How to Form a Team: Five Keys to High Performance

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Wiley, Mar 19, 2007 - Business & Economics - 30 pages
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This practical guidebook is designed for managers and leaders who have responsibility for the creation and success of teams. First, a team is described as a workgroup whose members are dependent upon one another for the completion of a given task, and whose members possess different but complementary skill sets. A team manages its own work within boundaries set by its superseding organization; has internal processes for managing communication, resolving conflicts, solving problems, making decisions, and reaching goals; and is bounded and stable over time. Five critical components are reviewed that contribute to forming an effective team: set a clear goal; build organizational support; create a team structure that empowers team members; identify key relationships between the team and stakeholders in and outside the organization; and monitor external factors to help in adapting to changing pressures, changes, and competition. When a team is formed with these principles in mind, it has a good chance of reaching success. Worksheets and checklists are included to help formulate and organize ideas and action plans. (Contains 14 references.) (RT)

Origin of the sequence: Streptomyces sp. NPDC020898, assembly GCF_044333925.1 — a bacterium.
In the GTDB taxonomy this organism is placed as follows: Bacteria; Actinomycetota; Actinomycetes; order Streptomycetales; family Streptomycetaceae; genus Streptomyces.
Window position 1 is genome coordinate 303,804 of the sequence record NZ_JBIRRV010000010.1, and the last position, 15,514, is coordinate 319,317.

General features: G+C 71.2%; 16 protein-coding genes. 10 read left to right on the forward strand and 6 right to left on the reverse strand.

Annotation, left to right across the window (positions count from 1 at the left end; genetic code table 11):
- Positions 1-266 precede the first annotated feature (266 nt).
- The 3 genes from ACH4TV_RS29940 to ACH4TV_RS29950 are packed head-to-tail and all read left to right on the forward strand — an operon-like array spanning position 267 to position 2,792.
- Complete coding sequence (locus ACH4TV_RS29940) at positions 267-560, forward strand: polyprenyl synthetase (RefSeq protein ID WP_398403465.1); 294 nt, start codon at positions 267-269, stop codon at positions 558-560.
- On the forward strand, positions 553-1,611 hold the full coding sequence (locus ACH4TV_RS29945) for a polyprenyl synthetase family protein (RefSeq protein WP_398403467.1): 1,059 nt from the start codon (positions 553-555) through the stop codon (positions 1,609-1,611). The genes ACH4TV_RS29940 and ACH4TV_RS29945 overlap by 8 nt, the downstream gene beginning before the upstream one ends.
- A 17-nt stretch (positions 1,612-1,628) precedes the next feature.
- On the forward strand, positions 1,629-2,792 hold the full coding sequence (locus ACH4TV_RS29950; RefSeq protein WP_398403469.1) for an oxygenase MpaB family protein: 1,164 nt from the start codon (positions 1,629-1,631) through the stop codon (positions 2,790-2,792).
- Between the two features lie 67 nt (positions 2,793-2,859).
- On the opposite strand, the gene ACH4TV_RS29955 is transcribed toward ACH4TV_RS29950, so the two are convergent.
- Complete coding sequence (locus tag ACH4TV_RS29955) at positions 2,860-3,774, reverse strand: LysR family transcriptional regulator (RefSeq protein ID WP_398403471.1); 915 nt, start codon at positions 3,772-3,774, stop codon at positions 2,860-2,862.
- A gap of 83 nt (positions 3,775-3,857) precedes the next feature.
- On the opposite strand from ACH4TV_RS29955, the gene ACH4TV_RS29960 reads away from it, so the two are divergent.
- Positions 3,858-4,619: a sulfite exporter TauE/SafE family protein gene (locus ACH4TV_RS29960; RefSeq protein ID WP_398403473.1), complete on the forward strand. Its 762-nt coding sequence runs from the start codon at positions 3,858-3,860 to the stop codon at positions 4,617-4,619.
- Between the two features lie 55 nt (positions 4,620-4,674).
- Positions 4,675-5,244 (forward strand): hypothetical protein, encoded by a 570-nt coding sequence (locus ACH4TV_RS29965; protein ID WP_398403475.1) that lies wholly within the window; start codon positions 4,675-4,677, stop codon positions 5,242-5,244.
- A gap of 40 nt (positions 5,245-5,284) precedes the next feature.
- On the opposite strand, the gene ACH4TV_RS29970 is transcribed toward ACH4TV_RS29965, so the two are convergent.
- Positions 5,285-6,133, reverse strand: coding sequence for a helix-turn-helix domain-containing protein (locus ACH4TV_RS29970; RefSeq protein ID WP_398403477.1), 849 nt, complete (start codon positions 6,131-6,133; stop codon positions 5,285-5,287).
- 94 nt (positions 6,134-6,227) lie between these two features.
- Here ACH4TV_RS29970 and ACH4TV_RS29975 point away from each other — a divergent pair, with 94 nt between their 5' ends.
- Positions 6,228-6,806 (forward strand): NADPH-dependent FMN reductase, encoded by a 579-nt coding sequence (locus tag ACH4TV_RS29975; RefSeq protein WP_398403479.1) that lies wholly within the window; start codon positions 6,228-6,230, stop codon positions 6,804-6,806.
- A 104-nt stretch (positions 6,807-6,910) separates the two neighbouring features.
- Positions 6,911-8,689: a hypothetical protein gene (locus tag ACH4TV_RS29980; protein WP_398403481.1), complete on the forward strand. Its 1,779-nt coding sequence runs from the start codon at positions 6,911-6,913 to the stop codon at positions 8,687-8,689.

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About the author (2007)

This series of guidebooks draws on the practical knowledge that the Center for Creative Leadership (CCL) has generated, since its inception in 1970, through its research and educational activity conducted in partnership with hundreds of thousands of managers and executives. Much of this knowledge is shared-in a way that is distinct from the typical university department, professional association, or consultancy. CCL is not simply a collection of individual experts, although the individual credentials of its staff are impressive; rather it is a community, with its members holding certain principles in common and working together to understand and generate practical responses to today's leadership and organizational challenges.
The purpose of the series is to provide managers with specific advice on how to complete a developmental task or solve a leadership challenge. In doing that, the series carries out CCL's mission to advance the understanding, practice, and development of leadership for the benefit of society worldwide.

Kim Kanaga is the director of CCL's Greensboro Campus. He has an extensive background in teambuilding initiatives, which he has used to customize team effectiveness programs for many CCL clients. Kim holds a Ph.D. in communication from Michigan State University.

Michael E. Kossler is Manager?Custom Solutions for CCL?Europe and is based in Brussels, Belgium. He is also the manager of CCL's geographically dispersed teams research project. During the last ten years, Mike has worked with hundreds of manager- and executive-level teams. Mike holds an MA in organizational communication from the University of Akron and an MM in organization development from Aquinas College.